There is evidence that this industry occupied a significant position in the economy of Jerusalem.  Women in Jerusalem, at the turn of the 19th century, owned many looms and wove for commercial purposes in addition to their family needs.  There were also many industrial looms around the Bimaristan area, estimated at 10 looms in the 19th century in Jerusalem alone.  Their production of textiles was sufficient to cover the needs of the peasantry and Bedouins who frequented the Jerusalem markets.  There were attempts to revive this industry in 1919 when the American Red Cross Society placed looms in Al-Qattanin market (Cotton-Traders Market) after renovating it in cooperation with the Islamic Awqaf, in order to provide employment for a large number of Armenia refugees who arrived in Jerusalem in 1917.  The project was later adopted by the Pro-Jerusalem Society).  The number of people working in this craft was 70 skilled workers, producing different types of textiles.  They were supported by the most prominent Palestinian weavers from the coastal city of Majdal, known for its textile weaving industry.  The weaving industry thus prospered in the City, but not for long, unfortunately, as it gradually moved outside the Old City and the arrival of industrially produced textiles using modern mechanization.  Gradually, this craft disappeared with the last loom moved out of the Old City.



It is clear that the tanning craft prospered in Jerusalem, occupying a central location in the Old City (Tanning Neighborhood), and producing large quantities of leather used in making shoes and bags, as well as water containers used for transporting water, drinking, and dairy production.  Leather was also used to provide drinking water to pilgrims, and some of these containers were made from a whole goat's hide and carried by water suppliers to transport water to homes.  This industry was moved out of the Holy City in the 1870s, and gradually receded afterwards.  Although the trade of leather products prospered around the City's markets, trading in bags, apparel, and shoes, there were no tanneries any more in the City, and tanned leather was imported from the West Bank or from outside Palestine to cover the needs of the Jerusalem market, particularly of bags, shoes, and leather apparel.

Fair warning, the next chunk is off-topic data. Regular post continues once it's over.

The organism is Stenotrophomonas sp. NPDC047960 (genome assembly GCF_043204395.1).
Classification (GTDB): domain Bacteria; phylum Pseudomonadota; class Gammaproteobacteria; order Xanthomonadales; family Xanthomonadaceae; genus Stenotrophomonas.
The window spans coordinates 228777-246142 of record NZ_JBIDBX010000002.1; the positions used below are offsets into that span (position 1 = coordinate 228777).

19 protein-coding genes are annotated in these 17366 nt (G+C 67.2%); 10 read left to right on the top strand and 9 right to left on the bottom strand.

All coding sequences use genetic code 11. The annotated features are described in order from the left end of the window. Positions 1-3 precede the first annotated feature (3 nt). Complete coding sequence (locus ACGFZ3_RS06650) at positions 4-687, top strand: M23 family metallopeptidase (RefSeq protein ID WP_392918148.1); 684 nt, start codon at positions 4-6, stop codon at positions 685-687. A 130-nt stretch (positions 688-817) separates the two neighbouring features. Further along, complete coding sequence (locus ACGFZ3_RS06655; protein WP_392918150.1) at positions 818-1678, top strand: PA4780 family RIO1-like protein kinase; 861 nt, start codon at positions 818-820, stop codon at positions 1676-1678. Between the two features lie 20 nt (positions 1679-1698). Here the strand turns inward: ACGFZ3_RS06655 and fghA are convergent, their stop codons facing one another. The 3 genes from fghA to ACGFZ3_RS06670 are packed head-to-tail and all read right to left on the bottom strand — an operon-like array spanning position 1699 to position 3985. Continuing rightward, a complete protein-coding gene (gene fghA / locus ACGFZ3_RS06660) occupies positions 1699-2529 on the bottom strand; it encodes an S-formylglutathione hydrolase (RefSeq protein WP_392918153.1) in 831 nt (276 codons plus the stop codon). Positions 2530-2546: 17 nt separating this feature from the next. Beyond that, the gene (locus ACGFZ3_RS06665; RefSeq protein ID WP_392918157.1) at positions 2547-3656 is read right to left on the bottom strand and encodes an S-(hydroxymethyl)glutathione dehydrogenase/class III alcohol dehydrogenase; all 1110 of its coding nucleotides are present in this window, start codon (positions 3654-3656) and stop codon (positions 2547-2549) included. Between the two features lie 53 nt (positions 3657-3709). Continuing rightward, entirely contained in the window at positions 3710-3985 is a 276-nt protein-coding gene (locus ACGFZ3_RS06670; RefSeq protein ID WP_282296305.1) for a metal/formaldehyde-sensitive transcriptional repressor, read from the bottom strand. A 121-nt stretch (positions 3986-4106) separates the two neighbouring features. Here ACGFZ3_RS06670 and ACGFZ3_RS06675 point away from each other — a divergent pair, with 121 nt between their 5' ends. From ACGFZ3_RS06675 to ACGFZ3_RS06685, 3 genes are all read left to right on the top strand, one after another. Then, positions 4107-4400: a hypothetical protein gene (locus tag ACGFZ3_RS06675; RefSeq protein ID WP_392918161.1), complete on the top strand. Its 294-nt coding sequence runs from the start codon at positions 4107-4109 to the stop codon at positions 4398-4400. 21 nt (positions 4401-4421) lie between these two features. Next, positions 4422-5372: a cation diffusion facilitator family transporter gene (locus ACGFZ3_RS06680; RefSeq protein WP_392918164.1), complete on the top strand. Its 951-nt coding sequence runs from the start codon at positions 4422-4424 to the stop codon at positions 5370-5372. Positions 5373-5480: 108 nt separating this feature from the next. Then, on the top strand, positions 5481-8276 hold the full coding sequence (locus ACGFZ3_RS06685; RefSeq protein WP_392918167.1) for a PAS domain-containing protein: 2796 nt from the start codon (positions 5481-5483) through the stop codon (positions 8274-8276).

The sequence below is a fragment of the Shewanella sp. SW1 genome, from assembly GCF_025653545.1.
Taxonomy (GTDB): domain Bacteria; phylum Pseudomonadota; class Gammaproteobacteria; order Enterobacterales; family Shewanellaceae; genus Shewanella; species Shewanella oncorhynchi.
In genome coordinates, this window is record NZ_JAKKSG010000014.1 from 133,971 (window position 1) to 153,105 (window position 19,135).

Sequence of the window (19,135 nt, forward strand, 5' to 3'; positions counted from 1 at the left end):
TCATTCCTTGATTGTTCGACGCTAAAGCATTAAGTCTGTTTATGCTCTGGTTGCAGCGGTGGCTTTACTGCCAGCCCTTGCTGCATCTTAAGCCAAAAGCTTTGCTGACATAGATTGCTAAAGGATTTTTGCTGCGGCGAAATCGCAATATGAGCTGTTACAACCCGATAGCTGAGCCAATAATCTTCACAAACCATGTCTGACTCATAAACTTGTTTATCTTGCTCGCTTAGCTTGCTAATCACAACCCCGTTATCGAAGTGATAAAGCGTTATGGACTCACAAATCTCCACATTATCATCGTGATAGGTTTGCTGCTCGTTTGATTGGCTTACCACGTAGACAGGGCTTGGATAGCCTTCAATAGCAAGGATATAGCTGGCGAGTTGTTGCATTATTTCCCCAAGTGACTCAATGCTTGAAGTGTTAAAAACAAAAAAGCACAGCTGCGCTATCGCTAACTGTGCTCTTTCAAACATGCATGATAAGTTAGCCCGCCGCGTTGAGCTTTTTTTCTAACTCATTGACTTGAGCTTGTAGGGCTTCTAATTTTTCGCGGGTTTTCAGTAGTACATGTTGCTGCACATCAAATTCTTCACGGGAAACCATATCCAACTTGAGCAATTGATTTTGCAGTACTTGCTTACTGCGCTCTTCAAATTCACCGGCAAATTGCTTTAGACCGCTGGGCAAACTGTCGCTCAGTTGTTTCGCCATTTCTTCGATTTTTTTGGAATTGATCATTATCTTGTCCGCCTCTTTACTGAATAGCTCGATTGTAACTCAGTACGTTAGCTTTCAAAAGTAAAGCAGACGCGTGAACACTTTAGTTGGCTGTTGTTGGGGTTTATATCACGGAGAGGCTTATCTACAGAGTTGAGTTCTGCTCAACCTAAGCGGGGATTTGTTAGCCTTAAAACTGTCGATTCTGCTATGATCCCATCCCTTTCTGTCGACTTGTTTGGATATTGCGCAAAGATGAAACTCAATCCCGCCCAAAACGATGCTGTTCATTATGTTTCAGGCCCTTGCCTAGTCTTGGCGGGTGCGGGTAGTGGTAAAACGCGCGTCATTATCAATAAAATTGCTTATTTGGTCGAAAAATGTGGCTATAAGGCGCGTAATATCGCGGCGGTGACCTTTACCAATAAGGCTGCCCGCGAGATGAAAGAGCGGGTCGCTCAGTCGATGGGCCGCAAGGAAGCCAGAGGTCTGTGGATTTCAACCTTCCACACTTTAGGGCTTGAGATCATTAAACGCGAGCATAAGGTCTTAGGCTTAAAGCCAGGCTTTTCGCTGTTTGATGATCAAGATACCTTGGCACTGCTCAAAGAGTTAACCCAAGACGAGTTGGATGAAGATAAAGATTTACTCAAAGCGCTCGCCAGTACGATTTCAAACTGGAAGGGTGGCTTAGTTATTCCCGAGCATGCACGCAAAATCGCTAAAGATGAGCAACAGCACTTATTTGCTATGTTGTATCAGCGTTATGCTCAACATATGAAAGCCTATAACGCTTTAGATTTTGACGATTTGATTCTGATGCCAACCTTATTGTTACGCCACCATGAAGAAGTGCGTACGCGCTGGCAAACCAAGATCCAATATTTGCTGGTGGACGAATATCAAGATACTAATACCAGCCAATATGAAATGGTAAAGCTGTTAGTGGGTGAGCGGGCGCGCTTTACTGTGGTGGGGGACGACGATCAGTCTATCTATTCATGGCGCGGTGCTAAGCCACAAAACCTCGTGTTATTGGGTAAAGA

Rosaries and Beads

Jerusalem, as a city of pilgrims and religious people, had a large number of workshops making rosaries and crosses from mother of pearl and bone, as well as olive wood and precious stones.  This craft became quite famous, with rosaries representing preferred souvenirs and gifts carried home by pilgrims.  This craft also gradually retreated in favor of Bethlehem, where mother-of-pearl crafts developed to a large extent.